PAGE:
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"Goal Net Zero Neighborhood"

"Goal Net Zero Neighborhood"

Markus Stoffel, Executive Director of Solar Oregon, walking the talk


The following is a conversation between Markus Stoffel, who will be presenting the Feb. 28 Goal Net Zero Interest Group workshop, and Kathy Bash, Solar Oregon Board Member and GNZ committee member. To learn even more about Markus this amazing process, plan on attending the workshop.


KB: How did the neighborhood interest in sustainable energy start?


MS: It’s a long story. The first seeds were sown around 2003. It began with a Net Zero Building conference at Skamania Lodge that was organized by Christopher Dymond and Charlie Stephens, who were with ODOE at the time and I had the chance to attend.

At the same time the first major incentives for solar photovoltaics (PV) became available from Energy Trust of Oregon and we were the first home to have PV installed in our neighborhood. A direct result of the Net Zero conference was the now famous Rose House, which was built in 2004 and is considered to be the first Goal Net Zero house in Portland. It was built 2 blocks from our home.

Rose House

Rose House

Then in 2005, a large lot with a neglected home came on the market and the fear in the neighborhood was that a developer would come in and build ordinary snout houses. I was part of a group that was interested in green building development and we ended up purchasing the property and subdividing it. While we developed plans and had potential buyers for the homes, we ultimately decided to sell the undeveloped properties. Two of the buyers decided to purchase our plans with some modifications. A third property was developed with a modern design, but they all became green and energy-efficient buildings.

Up the street two more green homes were built by friends and relatives of existing neighbors. Also around 2005 the idea of the Ainsworth Street Collective was conceived by our neighbor Lisa Gambee, which resulted in a neighborhood network of various activities, sharing and monthly gatherings. It was through this network that the idea of comparing energy notes came about.



KB: How many homes are involved?


MS: Currently we have data from seven homes, but we hope to add more.


KB: Did you have informational meetings to generate interest?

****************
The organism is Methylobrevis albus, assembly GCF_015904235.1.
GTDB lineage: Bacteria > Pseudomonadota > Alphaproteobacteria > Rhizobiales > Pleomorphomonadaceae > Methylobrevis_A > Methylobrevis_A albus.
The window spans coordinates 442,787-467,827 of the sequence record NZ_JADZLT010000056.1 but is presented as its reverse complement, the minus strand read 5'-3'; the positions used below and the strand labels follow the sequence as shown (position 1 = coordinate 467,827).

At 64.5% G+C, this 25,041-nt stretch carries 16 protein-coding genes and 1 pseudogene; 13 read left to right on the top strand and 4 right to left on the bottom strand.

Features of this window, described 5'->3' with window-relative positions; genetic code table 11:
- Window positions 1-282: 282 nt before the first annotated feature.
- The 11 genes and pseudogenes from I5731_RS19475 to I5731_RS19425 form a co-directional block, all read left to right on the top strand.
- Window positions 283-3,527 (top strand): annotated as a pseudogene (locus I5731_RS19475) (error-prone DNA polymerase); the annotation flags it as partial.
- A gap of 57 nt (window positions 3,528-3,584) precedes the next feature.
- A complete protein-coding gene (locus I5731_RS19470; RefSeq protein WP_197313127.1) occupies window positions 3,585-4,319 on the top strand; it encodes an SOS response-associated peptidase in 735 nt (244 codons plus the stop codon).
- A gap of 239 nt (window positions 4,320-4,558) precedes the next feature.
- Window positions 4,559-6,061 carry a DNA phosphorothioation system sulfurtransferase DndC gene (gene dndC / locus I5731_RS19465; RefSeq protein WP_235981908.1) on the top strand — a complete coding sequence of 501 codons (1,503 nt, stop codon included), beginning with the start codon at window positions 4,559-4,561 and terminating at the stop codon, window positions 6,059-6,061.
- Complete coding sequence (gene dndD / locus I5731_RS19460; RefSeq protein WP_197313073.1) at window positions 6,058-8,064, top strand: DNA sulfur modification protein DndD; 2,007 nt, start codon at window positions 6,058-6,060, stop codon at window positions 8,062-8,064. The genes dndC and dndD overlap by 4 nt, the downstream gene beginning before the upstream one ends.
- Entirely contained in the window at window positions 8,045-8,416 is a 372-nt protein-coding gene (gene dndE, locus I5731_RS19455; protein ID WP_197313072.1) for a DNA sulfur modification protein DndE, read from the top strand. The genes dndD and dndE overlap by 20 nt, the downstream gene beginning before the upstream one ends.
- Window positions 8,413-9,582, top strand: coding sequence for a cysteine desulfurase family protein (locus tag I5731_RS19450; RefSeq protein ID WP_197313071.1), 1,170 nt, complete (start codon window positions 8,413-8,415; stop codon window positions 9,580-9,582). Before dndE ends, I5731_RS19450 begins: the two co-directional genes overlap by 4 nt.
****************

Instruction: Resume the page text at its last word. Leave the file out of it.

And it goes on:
MS: We had some presentations in the past, but a lot more could and should be done. For example we would like to find out if some of our neighbors have opted for the City’s Clean Energy Works program. Others have made performance improvements to their homes.



KB: How often do you meet? - is there an agenda for each meeting? - or is it more social?


MS: We have had a few meetings, but not for a while. After we came up with our first comparison for the July 2009 – June 2010 period, I’m sure some of us went home and made some adjustments. It will be interesting to review a second year of data.


KB: Did you set goals?


MS: No particular goals were set, except to keep monitoring and compare. Through the network of the collective there are frequent opportunities to meet. That’s when we usually learn of new developments.

Stoffel House

Stoffel Home


KB: How are you tracking your progress?


MS: Through continued recoding of energy consumption. We plan to compare on a semi-annual basis.


KB: Have there been any surprises? (good or bad)


MS: I don’t think there were any major surprises, but there were some interesting angles.


KB: Are you considering food and transportation as well as household energy use?


MS: Food and transportation is not part of the evaluation at this time. Many residents grow some of their own food and commute either via bicycle, Prius or public transportation. The collective is very interested in developing opportunities for local access to food and work. Two homes in the study collect rainwater for domestic water use.


KB Note: Markus has developed a spreadsheet tool to assist in data collection and comparison. He will demonstrate and discuss this in more depth at the Feb. 28 workshop. Click here to register .


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